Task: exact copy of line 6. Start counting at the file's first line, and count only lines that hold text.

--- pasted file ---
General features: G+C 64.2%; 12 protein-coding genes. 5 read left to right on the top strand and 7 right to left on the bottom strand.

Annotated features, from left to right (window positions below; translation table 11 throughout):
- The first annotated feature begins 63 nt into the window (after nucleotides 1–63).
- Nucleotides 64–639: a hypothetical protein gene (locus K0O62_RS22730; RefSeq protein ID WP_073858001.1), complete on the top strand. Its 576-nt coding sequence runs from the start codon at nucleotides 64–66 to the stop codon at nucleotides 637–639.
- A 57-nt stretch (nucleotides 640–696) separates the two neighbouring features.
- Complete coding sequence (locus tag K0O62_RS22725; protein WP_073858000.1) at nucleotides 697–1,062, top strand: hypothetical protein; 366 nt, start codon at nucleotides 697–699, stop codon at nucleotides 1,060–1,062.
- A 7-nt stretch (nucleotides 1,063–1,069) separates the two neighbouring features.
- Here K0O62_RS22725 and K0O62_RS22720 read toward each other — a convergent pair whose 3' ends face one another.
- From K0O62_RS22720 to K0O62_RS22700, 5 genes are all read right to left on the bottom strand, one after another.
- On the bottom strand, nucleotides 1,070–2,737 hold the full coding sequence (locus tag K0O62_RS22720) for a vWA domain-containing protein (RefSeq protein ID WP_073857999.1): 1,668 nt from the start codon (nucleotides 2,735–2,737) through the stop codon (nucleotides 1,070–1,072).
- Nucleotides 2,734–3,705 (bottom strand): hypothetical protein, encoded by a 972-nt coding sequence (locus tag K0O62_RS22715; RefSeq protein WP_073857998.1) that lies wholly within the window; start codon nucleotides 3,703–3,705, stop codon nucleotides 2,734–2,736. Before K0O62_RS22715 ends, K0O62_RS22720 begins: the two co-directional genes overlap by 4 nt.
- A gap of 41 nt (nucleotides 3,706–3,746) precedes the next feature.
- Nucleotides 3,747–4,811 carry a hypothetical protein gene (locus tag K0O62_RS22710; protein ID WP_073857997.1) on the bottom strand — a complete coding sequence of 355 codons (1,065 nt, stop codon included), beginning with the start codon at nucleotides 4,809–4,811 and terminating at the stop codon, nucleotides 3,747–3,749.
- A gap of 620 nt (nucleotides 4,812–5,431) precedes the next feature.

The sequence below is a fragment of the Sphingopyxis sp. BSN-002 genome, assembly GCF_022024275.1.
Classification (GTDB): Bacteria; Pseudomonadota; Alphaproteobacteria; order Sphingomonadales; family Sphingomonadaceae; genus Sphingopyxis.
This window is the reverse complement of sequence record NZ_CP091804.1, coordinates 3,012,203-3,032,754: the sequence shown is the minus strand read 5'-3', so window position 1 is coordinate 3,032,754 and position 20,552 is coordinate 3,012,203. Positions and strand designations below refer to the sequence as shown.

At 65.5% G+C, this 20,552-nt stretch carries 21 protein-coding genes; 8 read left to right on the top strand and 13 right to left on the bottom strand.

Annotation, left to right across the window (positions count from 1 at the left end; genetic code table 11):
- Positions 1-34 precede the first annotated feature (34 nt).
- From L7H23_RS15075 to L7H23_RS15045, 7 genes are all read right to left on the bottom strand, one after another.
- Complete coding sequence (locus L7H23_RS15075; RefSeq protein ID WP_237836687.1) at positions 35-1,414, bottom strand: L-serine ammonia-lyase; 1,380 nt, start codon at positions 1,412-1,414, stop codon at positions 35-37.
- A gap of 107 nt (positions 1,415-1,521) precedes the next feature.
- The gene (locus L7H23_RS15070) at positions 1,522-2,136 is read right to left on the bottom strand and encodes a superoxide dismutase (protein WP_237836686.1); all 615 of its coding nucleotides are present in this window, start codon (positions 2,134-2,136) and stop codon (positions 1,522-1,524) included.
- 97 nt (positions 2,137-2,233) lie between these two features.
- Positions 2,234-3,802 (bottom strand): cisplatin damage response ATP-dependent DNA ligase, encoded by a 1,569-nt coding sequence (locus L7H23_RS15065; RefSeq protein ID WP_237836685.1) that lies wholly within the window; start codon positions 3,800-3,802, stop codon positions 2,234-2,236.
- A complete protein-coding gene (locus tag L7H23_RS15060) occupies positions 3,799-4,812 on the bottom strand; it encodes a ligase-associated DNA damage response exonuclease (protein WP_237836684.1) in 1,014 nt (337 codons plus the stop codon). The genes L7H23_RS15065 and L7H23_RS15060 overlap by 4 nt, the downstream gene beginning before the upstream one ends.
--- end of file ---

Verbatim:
- Complete coding sequence (locus tag K0O62_RS22725; protein WP_073858000.1) at nucleotides 697–1,062, top strand: hypothetical protein; 366 nt, start codon at nucleotides 697–699, stop codon at nucleotides 1,060–1,062.